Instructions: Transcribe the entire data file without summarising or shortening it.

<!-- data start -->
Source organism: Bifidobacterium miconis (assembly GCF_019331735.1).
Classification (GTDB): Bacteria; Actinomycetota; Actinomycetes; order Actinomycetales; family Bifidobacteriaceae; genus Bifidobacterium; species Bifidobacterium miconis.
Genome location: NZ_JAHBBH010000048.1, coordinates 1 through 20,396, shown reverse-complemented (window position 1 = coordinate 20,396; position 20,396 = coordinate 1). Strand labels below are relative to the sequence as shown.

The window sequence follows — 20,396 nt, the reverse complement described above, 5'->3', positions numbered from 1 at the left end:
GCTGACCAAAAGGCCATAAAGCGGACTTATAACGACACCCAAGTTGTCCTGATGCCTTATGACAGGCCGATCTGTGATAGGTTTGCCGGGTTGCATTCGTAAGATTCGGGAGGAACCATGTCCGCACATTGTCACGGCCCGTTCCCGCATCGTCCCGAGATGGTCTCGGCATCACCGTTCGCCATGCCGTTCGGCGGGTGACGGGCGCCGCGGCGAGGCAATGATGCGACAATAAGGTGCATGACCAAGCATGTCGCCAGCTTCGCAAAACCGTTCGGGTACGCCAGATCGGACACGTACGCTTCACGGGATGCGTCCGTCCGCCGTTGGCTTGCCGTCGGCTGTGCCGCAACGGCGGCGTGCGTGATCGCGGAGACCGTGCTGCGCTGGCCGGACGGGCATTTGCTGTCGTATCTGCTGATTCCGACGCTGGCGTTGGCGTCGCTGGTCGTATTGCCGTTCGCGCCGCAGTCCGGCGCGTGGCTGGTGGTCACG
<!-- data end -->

Source organism: Bifidobacterium miconis (assembly GCF_019331735.1).
Classification (GTDB): Bacteria; Actinomycetota; Actinomycetes; order Actinomycetales; family Bifidobacteriaceae; genus Bifidobacterium; species Bifidobacterium miconis.
Genome location: NZ_JAHBBH010000048.1, coordinates 1 through 20,396, shown reverse-complemented (window position 1 = coordinate 20,396; position 20,396 = coordinate 1). Strand labels below are relative to the sequence as shown.

The window sequence follows — 20,396 nt, the reverse complement described above, 5'->3', positions numbered from 1 at the left end:
GCTGACCAAAAGGCCATAAAGCGGACTTATAACGACACCCAAGTTGTCCTGATGCCTTATGACAGGCCGATCTGTGATAGGTTTGCCGGGTTGCATTCGTAAGATTCGGGAGGAACCATGTCCGCACATTGTCACGGCCCGTTCCCGCATCGTCCCGAGATGGTCTCGGCATCACCGTTCGCCATGCCGTTCGGCGGGTGACGGGCGCCGCGGCGAGGCAATGATGCGACAATAAGGTGCATGACCAAGCATGTCGCCAGCTTCGCAAAACCGTTCGGGTACGCCAGATCGGACACGTACGCTTCACGGGATGCGTCCGTCCGCCGTTGGCTTGCCGTCGGCTGTGCCGCAACGGCGGCGTGCGTGATCGCGGAGACCGTGCTGCGCTGGCCGGACGGGCATTTGCTGTCGTATCTGCTGATTCCGACGCTGGCGTTGGCGTCGCTGGTCGTATTGCCGTTCGCGCCGCAGTCCGGCGCGTGGCTGGTGGTCACG